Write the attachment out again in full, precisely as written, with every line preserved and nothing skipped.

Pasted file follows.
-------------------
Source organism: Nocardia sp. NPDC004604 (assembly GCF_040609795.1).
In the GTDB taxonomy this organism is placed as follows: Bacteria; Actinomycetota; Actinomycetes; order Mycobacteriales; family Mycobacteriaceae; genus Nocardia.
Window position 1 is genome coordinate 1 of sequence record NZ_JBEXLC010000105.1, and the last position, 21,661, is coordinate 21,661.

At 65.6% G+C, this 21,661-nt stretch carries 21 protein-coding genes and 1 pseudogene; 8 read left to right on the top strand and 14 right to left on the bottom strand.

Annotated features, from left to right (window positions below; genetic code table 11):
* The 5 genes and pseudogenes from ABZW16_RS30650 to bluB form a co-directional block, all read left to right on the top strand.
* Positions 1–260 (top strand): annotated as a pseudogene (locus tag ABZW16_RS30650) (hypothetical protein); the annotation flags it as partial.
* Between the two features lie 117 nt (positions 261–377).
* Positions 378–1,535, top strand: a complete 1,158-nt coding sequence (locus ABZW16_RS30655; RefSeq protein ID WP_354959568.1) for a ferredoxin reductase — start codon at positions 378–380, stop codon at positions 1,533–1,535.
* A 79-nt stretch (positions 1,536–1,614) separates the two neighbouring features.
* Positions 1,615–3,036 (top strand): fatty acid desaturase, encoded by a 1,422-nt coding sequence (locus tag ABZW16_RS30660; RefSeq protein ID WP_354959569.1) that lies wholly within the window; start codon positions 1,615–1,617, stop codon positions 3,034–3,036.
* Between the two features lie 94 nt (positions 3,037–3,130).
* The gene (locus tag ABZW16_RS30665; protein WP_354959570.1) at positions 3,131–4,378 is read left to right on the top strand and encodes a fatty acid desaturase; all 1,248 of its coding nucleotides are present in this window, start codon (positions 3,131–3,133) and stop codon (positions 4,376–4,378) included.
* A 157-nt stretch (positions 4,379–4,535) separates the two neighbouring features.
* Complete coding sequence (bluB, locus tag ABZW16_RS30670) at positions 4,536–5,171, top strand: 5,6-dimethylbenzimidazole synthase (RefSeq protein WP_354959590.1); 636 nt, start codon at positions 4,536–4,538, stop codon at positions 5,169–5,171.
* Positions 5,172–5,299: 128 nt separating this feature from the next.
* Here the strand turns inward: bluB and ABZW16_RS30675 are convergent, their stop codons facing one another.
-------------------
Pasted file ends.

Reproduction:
Source organism: Nocardia sp. NPDC004604 (assembly GCF_040609795.1).
In the GTDB taxonomy this organism is placed as follows: Bacteria; Actinomycetota; Actinomycetes; order Mycobacteriales; family Mycobacteriaceae; genus Nocardia.
Window position 1 is genome coordinate 1 of sequence record NZ_JBEXLC010000105.1, and the last position, 21,661, is coordinate 21,661.

At 65.6% G+C, this 21,661-nt stretch carries 21 protein-coding genes and 1 pseudogene; 8 read left to right on the top strand and 14 right to left on the bottom strand.

Annotated features, from left to right (window positions below; genetic code table 11):
* The 5 genes and pseudogenes from ABZW16_RS30650 to bluB form a co-directional block, all read left to right on the top strand.
* Positions 1–260 (top strand): annotated as a pseudogene (locus tag ABZW16_RS30650) (hypothetical protein); the annotation flags it as partial.
* Between the two features lie 117 nt (positions 261–377).
* Positions 378–1,535, top strand: a complete 1,158-nt coding sequence (locus ABZW16_RS30655; RefSeq protein ID WP_354959568.1) for a ferredoxin reductase — start codon at positions 378–380, stop codon at positions 1,533–1,535.
* A 79-nt stretch (positions 1,536–1,614) separates the two neighbouring features.
* Positions 1,615–3,036 (top strand): fatty acid desaturase, encoded by a 1,422-nt coding sequence (locus tag ABZW16_RS30660; RefSeq protein ID WP_354959569.1) that lies wholly within the window; start codon positions 1,615–1,617, stop codon positions 3,034–3,036.
* Between the two features lie 94 nt (positions 3,037–3,130).
* The gene (locus tag ABZW16_RS30665; protein WP_354959570.1) at positions 3,131–4,378 is read left to right on the top strand and encodes a fatty acid desaturase; all 1,248 of its coding nucleotides are present in this window, start codon (positions 3,131–3,133) and stop codon (positions 4,376–4,378) included.
* A 157-nt stretch (positions 4,379–4,535) separates the two neighbouring features.
* Complete coding sequence (bluB, locus tag ABZW16_RS30670) at positions 4,536–5,171, top strand: 5,6-dimethylbenzimidazole synthase (RefSeq protein WP_354959590.1); 636 nt, start codon at positions 4,536–4,538, stop codon at positions 5,169–5,171.
* Positions 5,172–5,299: 128 nt separating this feature from the next.
* Here the strand turns inward: bluB and ABZW16_RS30675 are convergent, their stop codons facing one another.